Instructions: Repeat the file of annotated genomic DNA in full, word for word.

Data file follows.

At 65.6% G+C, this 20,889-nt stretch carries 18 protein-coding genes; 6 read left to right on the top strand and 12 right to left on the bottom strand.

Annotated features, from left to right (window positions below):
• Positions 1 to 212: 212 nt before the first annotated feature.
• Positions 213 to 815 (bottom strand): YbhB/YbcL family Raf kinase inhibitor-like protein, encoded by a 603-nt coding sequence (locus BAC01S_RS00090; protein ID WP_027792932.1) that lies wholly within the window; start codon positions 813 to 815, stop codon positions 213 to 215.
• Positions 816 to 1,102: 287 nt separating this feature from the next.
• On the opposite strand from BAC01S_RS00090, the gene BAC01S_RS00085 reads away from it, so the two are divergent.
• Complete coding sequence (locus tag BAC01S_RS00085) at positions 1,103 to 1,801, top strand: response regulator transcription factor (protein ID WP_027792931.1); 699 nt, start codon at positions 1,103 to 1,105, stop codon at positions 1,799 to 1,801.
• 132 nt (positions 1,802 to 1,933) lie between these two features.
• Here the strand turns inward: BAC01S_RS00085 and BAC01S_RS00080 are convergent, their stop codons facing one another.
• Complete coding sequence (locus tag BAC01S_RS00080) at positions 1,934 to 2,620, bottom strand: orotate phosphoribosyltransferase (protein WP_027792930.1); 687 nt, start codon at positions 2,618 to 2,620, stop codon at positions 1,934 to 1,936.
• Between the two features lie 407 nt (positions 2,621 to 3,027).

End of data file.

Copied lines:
At 65.6% G+C, this 20,889-nt stretch carries 18 protein-coding genes; 6 read left to right on the top strand and 12 right to left on the bottom strand.

Annotated features, from left to right (window positions below):
• Positions 1 to 212: 212 nt before the first annotated feature.
• Positions 213 to 815 (bottom strand): YbhB/YbcL family Raf kinase inhibitor-like protein, encoded by a 603-nt coding sequence (locus BAC01S_RS00090; protein ID WP_027792932.1) that lies wholly within the window; start codon positions 813 to 815, stop codon positions 213 to 215.
• Positions 816 to 1,102: 287 nt separating this feature from the next.
• On the opposite strand from BAC01S_RS00090, the gene BAC01S_RS00085 reads away from it, so the two are divergent.
• Complete coding sequence (locus tag BAC01S_RS00085) at positions 1,103 to 1,801, top strand: response regulator transcription factor (protein ID WP_027792931.1); 699 nt, start codon at positions 1,103 to 1,105, stop codon at positions 1,799 to 1,801.
• 132 nt (positions 1,802 to 1,933) lie between these two features.
• Here the strand turns inward: BAC01S_RS00085 and BAC01S_RS00080 are convergent, their stop codons facing one another.
• Complete coding sequence (locus tag BAC01S_RS00080) at positions 1,934 to 2,620, bottom strand: orotate phosphoribosyltransferase (protein WP_027792930.1); 687 nt, start codon at positions 2,618 to 2,620, stop codon at positions 1,934 to 1,936.
• Between the two features lie 407 nt (positions 2,621 to 3,027).